One Piece: Unlimited World RedBandai Namco GamesOnline Price: $58.99
It feels like Ganbarion has been developing One Piece games for over a decade now. Of course a peek at their gameography reveals that their first game as a studio, One Piece: Grand Battle!, was released back in 2001.
Well then, I guess they reallly have been making One Piece games for over a decade. Whoops!
Unlimited World Red is their latest game, and it's quite the looker. When you've been dealing with the OP franchise for so long, I imagine you begin to really understand the characters on a fundamental level. Character animations are looking great, and the pseudo cel-shaded look gives the game a very clean style on the 3DS. Unlimited World Red is the first Unlimited game to feature four player coop action against bosses, taking a page out of the hunting genre handbook. Sadly, the multiplayer is local only.
I'd say there's a pretty good chance of Unlimited World Red hitting EU, but NA always seems to get that shaft when it comes to these games.
Snow Bound LandIdea FactoryOnline Price: $57.99
Geruda has lived a happy, peaceful life with her childhood friend Kai. One day, Kai finds a wish-granting mirror and decides to bring it home. Kai, Geruda, and the rest of the folks present look deep into the mirror when suddenly a blinding light explodes out of it. They lose consciousness and are enveloped in the mysterious light. When they wake up, the mirror has disappeared, and they find that a strange power has awoken within them...
Good ole' Idea Factory here to save the day with another romantic adventure featuring super powered characters. Huzzah! The art style is pretty bland here compared to IF's normal output, but it's still a lot better than most of their competitors.
I have no witty retort to offer here, so if you're interested in otome games, I say go for it.
Hanasaku Manimani5pbOnline Price: $58.99
Nanao was just an ordinary Japanese high school student. One day, she heads out to participate in a local summer festival, and ends up getting caught in a time warp that sends her far into the past. She wakes up in the turbulent Edo period, surrounded by unfamiliar sights and people. Struggling to figure out how to get back to her time, she's saved by a mysterious young man. The wheel of fate begins to turn...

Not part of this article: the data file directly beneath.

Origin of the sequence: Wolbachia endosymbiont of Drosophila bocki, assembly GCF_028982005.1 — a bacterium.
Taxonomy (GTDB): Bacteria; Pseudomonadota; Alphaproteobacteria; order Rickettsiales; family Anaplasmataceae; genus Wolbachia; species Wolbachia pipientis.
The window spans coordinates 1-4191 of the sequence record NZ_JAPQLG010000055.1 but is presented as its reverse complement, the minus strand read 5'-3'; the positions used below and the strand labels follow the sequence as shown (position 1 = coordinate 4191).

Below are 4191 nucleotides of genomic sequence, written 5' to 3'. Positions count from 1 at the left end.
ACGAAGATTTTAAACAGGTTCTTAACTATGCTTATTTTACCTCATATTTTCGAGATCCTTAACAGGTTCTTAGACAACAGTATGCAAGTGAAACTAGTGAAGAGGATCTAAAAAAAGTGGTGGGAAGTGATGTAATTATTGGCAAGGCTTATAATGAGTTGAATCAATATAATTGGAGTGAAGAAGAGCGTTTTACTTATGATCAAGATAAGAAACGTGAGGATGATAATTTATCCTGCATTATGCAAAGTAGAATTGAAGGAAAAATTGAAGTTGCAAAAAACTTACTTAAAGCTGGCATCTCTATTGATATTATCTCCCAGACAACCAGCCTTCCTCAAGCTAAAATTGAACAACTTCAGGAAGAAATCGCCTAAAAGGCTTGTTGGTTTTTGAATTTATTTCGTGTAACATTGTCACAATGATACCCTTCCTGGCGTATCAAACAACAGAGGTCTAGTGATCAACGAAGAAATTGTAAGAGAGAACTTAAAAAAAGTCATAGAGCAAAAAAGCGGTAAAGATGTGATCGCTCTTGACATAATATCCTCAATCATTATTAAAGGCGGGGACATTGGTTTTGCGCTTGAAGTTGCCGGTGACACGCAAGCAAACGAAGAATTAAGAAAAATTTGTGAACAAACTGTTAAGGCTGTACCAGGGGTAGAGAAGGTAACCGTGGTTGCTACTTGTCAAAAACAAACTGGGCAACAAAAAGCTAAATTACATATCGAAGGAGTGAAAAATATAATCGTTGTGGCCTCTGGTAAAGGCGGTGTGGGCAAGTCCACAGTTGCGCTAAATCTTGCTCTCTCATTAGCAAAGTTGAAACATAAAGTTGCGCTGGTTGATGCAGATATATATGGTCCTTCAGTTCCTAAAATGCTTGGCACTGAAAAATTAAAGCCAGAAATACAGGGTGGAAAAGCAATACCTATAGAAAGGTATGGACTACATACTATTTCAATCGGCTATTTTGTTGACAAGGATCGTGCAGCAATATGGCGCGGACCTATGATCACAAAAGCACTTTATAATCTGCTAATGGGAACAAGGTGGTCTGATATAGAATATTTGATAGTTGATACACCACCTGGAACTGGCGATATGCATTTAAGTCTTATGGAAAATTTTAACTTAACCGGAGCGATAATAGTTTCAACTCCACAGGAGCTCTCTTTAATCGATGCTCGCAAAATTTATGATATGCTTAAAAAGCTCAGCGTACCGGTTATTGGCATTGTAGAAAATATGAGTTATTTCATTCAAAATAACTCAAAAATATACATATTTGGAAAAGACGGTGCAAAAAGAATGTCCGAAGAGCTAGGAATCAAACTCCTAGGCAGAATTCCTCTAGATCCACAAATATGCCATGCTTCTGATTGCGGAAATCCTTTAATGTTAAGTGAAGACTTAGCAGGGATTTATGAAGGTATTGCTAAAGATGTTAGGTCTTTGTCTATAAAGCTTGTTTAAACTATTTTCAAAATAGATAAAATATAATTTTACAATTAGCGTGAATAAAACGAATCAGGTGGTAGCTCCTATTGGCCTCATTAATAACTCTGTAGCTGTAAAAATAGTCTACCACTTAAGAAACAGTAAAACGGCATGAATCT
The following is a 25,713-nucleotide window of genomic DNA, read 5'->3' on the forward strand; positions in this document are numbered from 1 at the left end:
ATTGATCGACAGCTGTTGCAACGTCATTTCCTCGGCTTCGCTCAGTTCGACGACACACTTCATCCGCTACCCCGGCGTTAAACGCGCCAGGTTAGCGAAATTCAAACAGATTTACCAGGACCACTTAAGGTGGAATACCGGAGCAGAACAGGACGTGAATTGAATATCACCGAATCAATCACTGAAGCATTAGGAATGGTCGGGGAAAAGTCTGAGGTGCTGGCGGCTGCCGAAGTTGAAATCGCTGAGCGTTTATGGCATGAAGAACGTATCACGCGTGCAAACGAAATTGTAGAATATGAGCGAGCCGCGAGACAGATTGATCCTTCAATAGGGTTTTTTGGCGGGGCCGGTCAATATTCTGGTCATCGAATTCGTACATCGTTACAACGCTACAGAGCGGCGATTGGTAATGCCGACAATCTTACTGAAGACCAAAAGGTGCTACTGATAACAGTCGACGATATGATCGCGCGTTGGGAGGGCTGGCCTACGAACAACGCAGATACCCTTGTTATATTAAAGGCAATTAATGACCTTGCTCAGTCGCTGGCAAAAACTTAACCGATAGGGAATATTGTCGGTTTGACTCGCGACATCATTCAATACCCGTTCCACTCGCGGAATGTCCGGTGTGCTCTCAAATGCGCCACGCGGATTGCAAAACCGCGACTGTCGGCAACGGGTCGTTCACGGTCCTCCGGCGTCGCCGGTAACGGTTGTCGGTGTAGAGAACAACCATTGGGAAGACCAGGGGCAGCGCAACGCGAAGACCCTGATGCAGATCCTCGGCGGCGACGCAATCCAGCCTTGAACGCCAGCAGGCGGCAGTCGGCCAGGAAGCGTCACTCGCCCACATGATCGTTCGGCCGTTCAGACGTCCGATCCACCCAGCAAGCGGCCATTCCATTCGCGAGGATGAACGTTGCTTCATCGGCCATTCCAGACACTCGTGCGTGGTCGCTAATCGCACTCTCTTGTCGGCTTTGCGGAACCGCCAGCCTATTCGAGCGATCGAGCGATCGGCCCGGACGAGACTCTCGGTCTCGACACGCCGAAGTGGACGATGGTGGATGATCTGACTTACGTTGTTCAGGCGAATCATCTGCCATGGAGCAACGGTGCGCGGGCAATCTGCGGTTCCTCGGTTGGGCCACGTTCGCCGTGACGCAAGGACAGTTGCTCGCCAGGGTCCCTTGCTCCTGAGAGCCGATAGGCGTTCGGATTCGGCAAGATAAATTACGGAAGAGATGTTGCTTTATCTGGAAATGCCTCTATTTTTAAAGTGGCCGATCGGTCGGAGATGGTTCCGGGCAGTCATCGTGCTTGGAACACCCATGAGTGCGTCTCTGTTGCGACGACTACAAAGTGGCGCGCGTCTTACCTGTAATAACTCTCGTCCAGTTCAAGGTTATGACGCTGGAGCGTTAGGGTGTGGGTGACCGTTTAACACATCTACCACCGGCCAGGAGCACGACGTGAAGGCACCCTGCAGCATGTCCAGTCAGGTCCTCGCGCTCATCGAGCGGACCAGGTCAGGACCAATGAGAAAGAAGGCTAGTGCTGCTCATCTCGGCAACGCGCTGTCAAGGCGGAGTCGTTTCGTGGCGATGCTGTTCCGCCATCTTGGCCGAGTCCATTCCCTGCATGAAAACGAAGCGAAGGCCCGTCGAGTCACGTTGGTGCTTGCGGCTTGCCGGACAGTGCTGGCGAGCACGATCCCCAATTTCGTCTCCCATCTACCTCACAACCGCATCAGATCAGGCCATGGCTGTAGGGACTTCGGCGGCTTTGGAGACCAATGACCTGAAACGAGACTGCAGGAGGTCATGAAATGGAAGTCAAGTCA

I wish you could hear me actively groan as I wrote up the above synopsis. I can't begin to stress how tired I am of these time travel stories where Mary Sue characters get sent back to the past. If you're going to do a 'lost in time' style narrative, I'd like to see these publishers try their hands at sending folks into the future. That could have some interesting results, but oh well.
[And that's all for the 60th edition of Go West! GW! is now an old man and/or woman, so congratulations to us? Next week is looking like an odd one, so prepare for more snark and sass. In the meantime, thanks for reading and catch you all next time!]
Lightning strikes thrice Greetings ladies and gentlemen, and welcome to the 60th edition of Go West!, your [inconsistently] weekly column about Japanese video games, a foreign guy in Japan, and Idea Factory.
When I first started Go West! nearly...
Nov 16 //
Elliot Gay Releases for the week of November 10 - 16:
God Eater 2Bandai Namco GamesOnline Price: $57.99
Folks out west might not realize it, but God Eater is kinda of a big franchise for Bandai Namco.
The original was one of the first games in a post-Monster Hunter world to put its own spin on the then-new genre. Rather than copy the slower and more deliberate gameplay of MH, God Eater went in the opposite direction by favoring fast ground and aerial combat. There was also a stronger focus on telling a story, and it certainly helped that legendary composer Go Shiina handled the score. The end result was a brand-new IP that sold hundreds of thousands of copies on the PSP, and still stands as the most successful non-MH hunting game to date.
Three years later, and God Eater 2 has finally hit store shelves. It's been a long and winding road up until now; the original reveal trailer from 2011 was met with a fairly negative response due to the shift in art design. Project G.E. then went quiet for an entire year. The week of Tokyo Game Show 2012, God Eater 2 resurfaced with a sharp but familiar art style, and the announcement that it was in development for both the PSP and the Vita.